Click Here to find information about testing and staging of esophageal cancer
Next here are some suggestions as you make your way through the diagnosis and staging process:
1. Ignore the statistics you read on the internet. They are usually out of date and do not reflect the impact of new treatment methodologies.
2. Seek treatment at a nationally known NCI certified cancer treatment center that specializes in esophageal cancer. This is not to say that Larry can’t still receive the majority of his treatment close to home, but his treatment plan and surgery should be managed by a center that specializes in esophageal cancer.
3. Create a notebook of the questions you have and directions you have received to all of Larry’s doctor appointments. It is best if someone accompanies Larry to these appointments so two people hear what the doctor has to say and think of what questions to ask.
4. Always ask for a written copy of Larry’s entire test results and keep them in the notebook. Having that information readily at hand as you go to appointments can save a lot of time and avoid misunderstandings.
As an esophageal cancer survivor that has been through diagnosis, staging, surgery, and chemotherapy I can tell you that the treatments sound daunting but they are survivable and Larry can have quality life once he is done.
If you can answer some questions for us, we on the forum can provide you with better suggestions about next steps and where to go for the best treatment options. The questions would be:
1. What tests have been done to identify Larry’s cancer?
2. Did they say it was “Squamous cell carcinoma or Adenocarcinoma?
3. What symptoms was Larry having prior to diagnosis?
4. Where are you located?
5. Do you have insurance that is readily transferred between hospitals?
6. How old is Larry?
7. Does Larry have any other health issues that would interfere with treatment and surgery?
We are not trying to be nosey but we can make better suggestions if we know more about Larry.
You will find other survivors here who have had treatment and are now enjoying their life again after treatment. I know a diagnosis of cancer is frightening but getting information, having a plan, and moving forward takes a lot of the fear away.
We are here to help you as you go through the process
Grand Blanc, Michigan
DX 10/22/2009 T2N1M0 Stage IIB
12/03/2009 Ivor Lewis
2/8 through 6/14/2010 Adjuvant Chemo Cisplatin, Epirubicin, 5 FU
Two year survivor
Life may not be the party we hoped for, but while we are here we might as well dance!
Hi Paul, I posted this morning regarding "our story", and you will have many answers to your questions there. Thank you so much for your response. I see you are in Grand Blanc, MI. Are you going to U of M ? I have not had time to read all of your postings. He does have invasive adenocarcinoma. His symptoms were years of reflux, which progressed to difficulty swallowing and hoarse voice. Yes our insurance has a few bleeps in it as U of M is out of our network. U of M and our local hospital are guiding us through this process. Larry will be 65 in May which brings Medicare in. Everyone's first response was to have Larry retire, however there are two problems with that. #1 we own our own small business, we provide our group insurance which is pretty good insurance, without our business we have no coverage. #2 Our business is Larry's life and dream and it keeps his mind busy. He feels that he supports 11 families and he would rather not have treatment than to let them down. I can't take that away from him. He does not have any other medical problems besides high blood pressure which has been controlled with meds.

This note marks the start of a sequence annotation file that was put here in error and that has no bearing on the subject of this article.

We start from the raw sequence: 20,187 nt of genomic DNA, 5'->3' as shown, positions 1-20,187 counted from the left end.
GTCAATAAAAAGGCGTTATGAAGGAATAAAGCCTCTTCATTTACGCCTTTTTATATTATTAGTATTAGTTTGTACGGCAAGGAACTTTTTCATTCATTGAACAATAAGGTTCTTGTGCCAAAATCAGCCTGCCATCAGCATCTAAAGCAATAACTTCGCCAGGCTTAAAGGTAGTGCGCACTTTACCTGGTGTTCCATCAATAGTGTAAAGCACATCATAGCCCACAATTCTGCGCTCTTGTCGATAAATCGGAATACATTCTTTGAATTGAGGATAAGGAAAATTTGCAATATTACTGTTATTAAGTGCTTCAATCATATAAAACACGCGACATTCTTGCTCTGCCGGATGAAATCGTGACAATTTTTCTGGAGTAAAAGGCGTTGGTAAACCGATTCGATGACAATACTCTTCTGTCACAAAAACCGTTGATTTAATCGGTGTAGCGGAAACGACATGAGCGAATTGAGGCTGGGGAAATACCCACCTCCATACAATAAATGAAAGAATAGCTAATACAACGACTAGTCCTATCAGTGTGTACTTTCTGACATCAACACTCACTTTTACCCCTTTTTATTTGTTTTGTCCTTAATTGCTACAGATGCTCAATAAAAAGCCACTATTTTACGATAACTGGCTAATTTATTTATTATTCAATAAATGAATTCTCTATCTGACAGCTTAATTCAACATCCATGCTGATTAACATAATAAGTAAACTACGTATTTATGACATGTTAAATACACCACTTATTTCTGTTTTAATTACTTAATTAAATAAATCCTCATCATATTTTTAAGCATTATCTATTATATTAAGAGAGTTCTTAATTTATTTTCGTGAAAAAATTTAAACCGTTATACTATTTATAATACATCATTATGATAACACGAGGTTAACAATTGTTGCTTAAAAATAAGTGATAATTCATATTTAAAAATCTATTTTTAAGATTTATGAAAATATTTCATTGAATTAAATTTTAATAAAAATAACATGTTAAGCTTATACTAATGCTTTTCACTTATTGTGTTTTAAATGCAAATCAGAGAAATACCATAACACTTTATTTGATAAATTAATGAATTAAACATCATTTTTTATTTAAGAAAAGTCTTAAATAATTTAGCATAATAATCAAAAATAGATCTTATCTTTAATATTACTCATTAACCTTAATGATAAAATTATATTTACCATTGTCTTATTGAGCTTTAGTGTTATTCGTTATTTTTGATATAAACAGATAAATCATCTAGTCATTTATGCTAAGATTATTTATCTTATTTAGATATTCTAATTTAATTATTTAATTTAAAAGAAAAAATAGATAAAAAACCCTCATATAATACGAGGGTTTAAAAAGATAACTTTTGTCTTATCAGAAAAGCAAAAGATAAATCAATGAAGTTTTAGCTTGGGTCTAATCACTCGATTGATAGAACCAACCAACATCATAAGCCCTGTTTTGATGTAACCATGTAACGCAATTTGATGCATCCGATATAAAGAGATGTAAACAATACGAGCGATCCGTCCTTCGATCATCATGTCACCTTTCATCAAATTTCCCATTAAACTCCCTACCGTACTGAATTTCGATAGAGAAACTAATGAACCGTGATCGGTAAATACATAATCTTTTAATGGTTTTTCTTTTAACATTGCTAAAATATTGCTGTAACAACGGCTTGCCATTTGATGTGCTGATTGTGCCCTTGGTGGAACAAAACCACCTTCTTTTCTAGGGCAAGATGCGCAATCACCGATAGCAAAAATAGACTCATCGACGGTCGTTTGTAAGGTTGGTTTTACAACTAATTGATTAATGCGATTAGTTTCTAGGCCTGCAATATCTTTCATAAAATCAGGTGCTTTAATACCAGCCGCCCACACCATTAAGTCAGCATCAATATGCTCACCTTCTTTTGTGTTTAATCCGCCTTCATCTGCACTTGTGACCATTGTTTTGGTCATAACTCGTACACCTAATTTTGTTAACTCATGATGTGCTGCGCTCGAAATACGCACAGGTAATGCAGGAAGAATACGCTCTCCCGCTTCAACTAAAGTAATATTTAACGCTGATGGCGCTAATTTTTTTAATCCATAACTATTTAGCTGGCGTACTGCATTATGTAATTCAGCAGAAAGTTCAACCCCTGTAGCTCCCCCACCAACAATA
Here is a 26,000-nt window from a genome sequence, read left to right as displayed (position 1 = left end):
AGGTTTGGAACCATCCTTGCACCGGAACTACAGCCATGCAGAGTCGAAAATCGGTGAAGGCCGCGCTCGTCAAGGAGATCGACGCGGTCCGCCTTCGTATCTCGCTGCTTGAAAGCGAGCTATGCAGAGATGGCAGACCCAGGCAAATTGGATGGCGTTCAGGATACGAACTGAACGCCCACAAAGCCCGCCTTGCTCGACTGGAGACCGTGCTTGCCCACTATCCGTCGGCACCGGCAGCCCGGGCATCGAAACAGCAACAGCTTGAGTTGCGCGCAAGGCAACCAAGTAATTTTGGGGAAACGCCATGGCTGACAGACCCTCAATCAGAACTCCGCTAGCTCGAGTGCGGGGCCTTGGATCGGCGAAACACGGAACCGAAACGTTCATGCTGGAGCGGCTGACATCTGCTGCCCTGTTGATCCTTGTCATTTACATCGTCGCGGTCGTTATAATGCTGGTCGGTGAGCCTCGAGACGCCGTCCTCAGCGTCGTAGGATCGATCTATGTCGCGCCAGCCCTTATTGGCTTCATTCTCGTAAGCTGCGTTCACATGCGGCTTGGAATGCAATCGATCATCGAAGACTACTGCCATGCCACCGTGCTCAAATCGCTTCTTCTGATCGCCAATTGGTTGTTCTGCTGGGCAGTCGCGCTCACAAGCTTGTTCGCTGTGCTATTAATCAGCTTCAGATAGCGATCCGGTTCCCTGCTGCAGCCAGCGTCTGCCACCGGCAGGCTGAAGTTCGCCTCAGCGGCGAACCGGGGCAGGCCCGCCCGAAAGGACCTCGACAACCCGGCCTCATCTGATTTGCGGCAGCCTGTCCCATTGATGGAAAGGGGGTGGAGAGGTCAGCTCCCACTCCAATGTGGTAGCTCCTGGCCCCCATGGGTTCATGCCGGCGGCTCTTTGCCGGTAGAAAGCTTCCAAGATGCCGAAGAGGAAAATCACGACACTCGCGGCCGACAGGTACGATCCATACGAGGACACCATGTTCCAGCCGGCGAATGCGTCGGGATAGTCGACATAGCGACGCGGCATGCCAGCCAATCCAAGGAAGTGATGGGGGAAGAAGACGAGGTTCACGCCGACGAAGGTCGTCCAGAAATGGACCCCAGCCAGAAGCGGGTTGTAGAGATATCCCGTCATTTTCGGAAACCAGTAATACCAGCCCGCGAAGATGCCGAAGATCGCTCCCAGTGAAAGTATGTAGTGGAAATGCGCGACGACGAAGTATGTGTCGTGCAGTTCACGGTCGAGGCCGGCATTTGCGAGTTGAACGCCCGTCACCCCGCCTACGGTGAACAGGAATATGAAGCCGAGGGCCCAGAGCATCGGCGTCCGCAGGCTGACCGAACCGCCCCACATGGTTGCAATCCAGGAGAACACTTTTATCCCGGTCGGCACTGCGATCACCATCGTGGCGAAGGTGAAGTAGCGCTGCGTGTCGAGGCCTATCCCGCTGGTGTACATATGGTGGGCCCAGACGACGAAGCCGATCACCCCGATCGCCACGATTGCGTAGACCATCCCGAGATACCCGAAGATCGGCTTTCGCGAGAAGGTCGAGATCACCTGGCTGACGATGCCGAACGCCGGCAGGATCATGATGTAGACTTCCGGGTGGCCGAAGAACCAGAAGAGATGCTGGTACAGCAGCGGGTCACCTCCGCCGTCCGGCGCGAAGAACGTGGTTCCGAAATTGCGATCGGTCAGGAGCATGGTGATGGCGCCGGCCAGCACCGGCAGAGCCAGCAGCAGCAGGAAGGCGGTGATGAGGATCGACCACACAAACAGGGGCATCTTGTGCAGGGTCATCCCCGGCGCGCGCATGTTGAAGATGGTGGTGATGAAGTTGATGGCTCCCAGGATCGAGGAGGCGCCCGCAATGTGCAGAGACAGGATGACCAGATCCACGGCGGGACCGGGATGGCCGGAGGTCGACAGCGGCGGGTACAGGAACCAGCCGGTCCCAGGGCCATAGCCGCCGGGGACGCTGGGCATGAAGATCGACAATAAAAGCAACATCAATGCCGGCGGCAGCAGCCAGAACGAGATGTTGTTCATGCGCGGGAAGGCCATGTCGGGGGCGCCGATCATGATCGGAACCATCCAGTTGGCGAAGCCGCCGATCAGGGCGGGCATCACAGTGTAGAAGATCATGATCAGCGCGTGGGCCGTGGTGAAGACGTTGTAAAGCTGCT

I try to send csn email and hope I am doing it correctly.
I know you are busy with all you are dealing with.
Just wanted to be sure my csn emails are getting out.
I remember well the fright and tears that first weekend after my diagnosis, when my wife and I had so little information and were scared to death. It will help you and Larry a lot when you get more information from the EUS, CT scan, etc., after which the doctors will give you a plan and you’ll realize that the situation is not entirely out of control.
I think the most important thing for you right now, as you’re researching and learning about this disease (I’d never heard of EC before my diagnosis) is to ignore any statistics you read online. There are so many variables for each patient, so please remember that each of us is a statistic of 1! Age, general health, stage, prior medical history…they all play into our diagnosis and prognosis, and you don’t have all of that information yet. So hang in there and try not to worry too much. Today marks 1 year since my surgery, and my life has change but is good. Sadly, not everyone can say that, but EC is not necessarily as terrible as you might think right now.
So try to have a good weekend, hold each other a lot, and wait for the medical information you need. And by all means please keep us informed. There’s an unbelievable wealth of experience, compassion and information here that will almost certainly help you and Larry on your journey.
Welcome to the site, as like all others, I hate that you have found this site due to current circumstances.
You are now part of a weird, yet loving family. You will find many here posting all sorts of needed information. Be sure to copy and save soemthing you find helpful, when you need it immediately, it is a pain to search this site for the right post, in a hurry.
We are praying for you and Larry, may God watch over you and guide your every step.
Ivor Lewis 03/28/2011
Pre Op Chemo and Rads
Post Op Chemo
Last Scan 4/2012 NED